I don't buy it. Eros, the desire-nature, is not only part of our makeup but crucial for living a vital, creative, engaged life. Passion is not to be repressed; rather, it is our light, and also our servant, and only becomes a problem when we become its

What Buddhism can do is remind us that anything to which we become enslaved – or conversely anything which we hate and push away – takes us off the Middle Way and into more suffering.

So it's more correct, and an essential distinction, to say that Buddhism counsels non-attachment – warm engagement, but with an open heart and an open hand, aware of transience and impermanence, aware of the follies of trying to hold on to anything, even life; and aware too of what a gift it is to be alive. 

I'm reading psychiatrist and Buddhist Mark Epstein's book Open To Desire (it's a wonderful and clear-sighted book on living with the apparent contradictions of being human).

In it, he quotes international Buddhist teachers, Stephen and Martine Batchelor (who were originally teachers here, close by, at Sharpham when it was a Buddhist community and college). Martine uses the image of the hand and the coin: we can either clutch the coin tightly in our fist, or we can allow it to rest on our open palm. Both ways are ways of holding the coin; one more 'skilful' than the other. The opening of the fist is not passionless, but trusting.

'As the bee tastes the essence of a flower and then flies on without destroying its beauty and perfume, so let the sage wander in this life', says the Dhammapada, one of my favourites, an ancient Pali text (Juan Mascaro's translation, but amended a little by me).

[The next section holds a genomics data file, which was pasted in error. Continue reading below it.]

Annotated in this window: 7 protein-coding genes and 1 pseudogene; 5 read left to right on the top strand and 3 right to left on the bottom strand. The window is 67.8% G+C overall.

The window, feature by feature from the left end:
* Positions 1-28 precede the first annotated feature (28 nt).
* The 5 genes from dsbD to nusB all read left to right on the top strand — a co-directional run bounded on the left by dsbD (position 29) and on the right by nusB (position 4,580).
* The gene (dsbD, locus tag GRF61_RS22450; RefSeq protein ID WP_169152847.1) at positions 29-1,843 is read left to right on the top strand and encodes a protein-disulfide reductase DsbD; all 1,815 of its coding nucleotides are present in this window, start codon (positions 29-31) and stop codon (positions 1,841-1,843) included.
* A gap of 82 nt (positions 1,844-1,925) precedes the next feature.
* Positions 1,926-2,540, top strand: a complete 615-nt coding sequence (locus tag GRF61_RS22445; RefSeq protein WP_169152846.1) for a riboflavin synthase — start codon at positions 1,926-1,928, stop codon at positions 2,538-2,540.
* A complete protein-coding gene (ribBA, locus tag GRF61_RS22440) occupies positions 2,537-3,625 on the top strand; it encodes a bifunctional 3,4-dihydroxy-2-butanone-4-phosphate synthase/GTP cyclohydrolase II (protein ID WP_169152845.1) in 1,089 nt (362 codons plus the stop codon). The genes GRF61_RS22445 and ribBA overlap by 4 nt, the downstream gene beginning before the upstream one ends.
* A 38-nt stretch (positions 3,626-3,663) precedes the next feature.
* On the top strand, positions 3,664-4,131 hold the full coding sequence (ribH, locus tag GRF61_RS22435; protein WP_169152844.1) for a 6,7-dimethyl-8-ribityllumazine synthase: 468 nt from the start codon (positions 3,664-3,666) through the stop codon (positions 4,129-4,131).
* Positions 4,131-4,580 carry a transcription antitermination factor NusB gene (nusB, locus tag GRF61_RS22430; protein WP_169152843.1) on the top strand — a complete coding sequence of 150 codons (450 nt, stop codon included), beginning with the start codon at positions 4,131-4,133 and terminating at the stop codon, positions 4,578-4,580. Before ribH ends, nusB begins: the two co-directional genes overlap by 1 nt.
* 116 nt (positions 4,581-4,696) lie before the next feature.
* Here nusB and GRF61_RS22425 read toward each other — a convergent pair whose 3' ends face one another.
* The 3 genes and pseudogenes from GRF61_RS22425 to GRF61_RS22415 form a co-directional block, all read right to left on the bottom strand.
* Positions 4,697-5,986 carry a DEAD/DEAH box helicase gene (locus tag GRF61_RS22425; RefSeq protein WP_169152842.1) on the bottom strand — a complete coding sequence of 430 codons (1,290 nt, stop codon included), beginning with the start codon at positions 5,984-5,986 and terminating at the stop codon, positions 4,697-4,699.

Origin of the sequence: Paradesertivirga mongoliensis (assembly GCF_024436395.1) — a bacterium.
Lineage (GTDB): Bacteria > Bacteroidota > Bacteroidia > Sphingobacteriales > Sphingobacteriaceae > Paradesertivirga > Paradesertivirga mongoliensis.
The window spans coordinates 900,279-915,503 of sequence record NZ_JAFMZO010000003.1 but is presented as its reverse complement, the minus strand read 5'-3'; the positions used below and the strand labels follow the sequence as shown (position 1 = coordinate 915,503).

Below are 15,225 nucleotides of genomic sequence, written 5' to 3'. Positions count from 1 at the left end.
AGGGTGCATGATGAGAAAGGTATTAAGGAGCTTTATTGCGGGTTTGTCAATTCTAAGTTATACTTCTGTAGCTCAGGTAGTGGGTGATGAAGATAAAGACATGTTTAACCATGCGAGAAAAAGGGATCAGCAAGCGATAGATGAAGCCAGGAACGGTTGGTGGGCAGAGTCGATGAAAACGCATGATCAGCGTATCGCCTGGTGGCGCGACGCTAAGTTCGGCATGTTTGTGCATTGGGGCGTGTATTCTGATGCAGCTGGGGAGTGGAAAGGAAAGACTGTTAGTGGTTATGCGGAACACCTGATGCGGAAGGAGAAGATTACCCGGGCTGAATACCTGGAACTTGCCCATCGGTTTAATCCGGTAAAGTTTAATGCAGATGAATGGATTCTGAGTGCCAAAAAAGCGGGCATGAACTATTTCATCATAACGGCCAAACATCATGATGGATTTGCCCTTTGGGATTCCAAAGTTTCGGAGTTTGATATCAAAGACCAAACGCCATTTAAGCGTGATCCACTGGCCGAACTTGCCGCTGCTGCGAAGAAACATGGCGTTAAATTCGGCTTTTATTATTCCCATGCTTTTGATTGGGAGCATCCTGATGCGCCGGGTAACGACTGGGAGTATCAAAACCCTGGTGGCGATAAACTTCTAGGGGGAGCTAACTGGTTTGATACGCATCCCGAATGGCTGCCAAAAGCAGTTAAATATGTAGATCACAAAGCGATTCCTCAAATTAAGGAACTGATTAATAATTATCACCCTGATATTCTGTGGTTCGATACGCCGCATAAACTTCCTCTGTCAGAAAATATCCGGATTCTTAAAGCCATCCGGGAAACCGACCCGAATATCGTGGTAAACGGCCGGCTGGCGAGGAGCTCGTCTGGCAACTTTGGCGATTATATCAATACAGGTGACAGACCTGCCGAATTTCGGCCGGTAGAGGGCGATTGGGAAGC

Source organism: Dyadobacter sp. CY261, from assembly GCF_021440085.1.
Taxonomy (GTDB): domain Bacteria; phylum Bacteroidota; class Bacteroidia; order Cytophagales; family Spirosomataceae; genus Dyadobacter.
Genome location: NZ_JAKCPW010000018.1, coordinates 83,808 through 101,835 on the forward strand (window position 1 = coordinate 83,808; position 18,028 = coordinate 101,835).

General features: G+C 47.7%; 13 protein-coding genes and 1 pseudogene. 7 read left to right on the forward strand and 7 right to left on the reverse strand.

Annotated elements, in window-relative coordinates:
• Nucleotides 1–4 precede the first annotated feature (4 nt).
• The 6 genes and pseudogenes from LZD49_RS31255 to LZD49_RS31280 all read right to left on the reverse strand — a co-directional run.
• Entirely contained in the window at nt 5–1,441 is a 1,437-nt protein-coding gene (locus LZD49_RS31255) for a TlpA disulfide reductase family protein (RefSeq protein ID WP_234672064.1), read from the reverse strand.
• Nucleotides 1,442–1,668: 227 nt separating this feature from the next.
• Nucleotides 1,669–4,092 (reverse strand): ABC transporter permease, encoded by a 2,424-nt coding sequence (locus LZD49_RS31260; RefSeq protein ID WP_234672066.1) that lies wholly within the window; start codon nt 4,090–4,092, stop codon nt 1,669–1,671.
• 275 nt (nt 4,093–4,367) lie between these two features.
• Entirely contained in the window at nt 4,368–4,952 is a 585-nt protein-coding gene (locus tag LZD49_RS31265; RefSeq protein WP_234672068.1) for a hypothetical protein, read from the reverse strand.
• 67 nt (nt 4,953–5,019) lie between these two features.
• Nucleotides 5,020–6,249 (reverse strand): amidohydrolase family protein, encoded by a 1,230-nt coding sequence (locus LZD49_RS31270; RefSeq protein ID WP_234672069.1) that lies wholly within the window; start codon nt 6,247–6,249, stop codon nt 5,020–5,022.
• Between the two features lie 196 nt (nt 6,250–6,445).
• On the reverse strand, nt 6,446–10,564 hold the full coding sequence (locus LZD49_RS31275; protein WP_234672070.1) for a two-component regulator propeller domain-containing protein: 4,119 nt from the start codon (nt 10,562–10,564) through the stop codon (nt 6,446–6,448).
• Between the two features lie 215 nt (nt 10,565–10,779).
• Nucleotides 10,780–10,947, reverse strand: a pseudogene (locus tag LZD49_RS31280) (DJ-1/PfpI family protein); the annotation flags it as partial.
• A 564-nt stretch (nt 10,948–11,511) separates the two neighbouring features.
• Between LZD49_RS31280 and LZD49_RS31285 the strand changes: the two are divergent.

Epstein says 'Desire is the crucible within which the self is formed.' The problem is in our thinking that desire can ultimately be fulfilled in any of the ways in which we usually try to assuage it, and the restlessness of being forever driven by that need.

So I guess I come back to a metaphor I come back to over and over: it's important not to mistake the pointing finger for the moon. 

Desire, yearning, can be one of the most profound experiences of human existence. It reminds us of hugeness, of vastness. And it may also point the way ahead. 

It may be that yearning itself that teaches us that it cannot ultimately be found in any one thing, person, place or situation, and that our work may be to transform both ourself, and our desire, into something more awakened, more enduring and actually more present. And then we stand a chance of moving beyond our separateness (for that, really, is the aim of desire) into true unity-with-everything.

My friend Jo once said to me, as we were leaving the Isle of Iona where I lead a writing retreat each year: 'I wish you passionate equanimity.'  That has become a kind of mantra for me, exemplifying exactly that harmony of living with eros from out of a quiet centre.


  1. A beautifully lucid account of Zen, Roselle, And thanks for sharing Jo's '
    '. . . passionate equanimity' which I can add to my own small collection of mantras. How I love the pairing of opposites like that; they always help me to see the whole picture simply, in all its complexity.
    Love, Miriam.

  2. Yes - I'd say our job here is to bring together the (apparent) pairs of opposites in ourselves, Miriam, wouldn't you? Rx

  3. Oh yes, Roselle, 'pairs of opposites in ourselves'. Just for a change I was thinking outside myself, as in when playing/listening to a piece of music and the importance of seeing both shape (overarching) and form (all that detail which can so easily distract from the overall shape) simultaneously. In other words, to see the wood and the trees, I suppose. But so many of us aren't aware enough of those opposites in ourselves, vital to understanding and acceptance of oneself and others; an awareness which helps you reach 'passionate equanimity'. Keep calm and you'll see so much more, I tell myself.

    M – breathing between words, must go and join them up! x

  4. Thanks, Miriam - here's to joined-up writing! x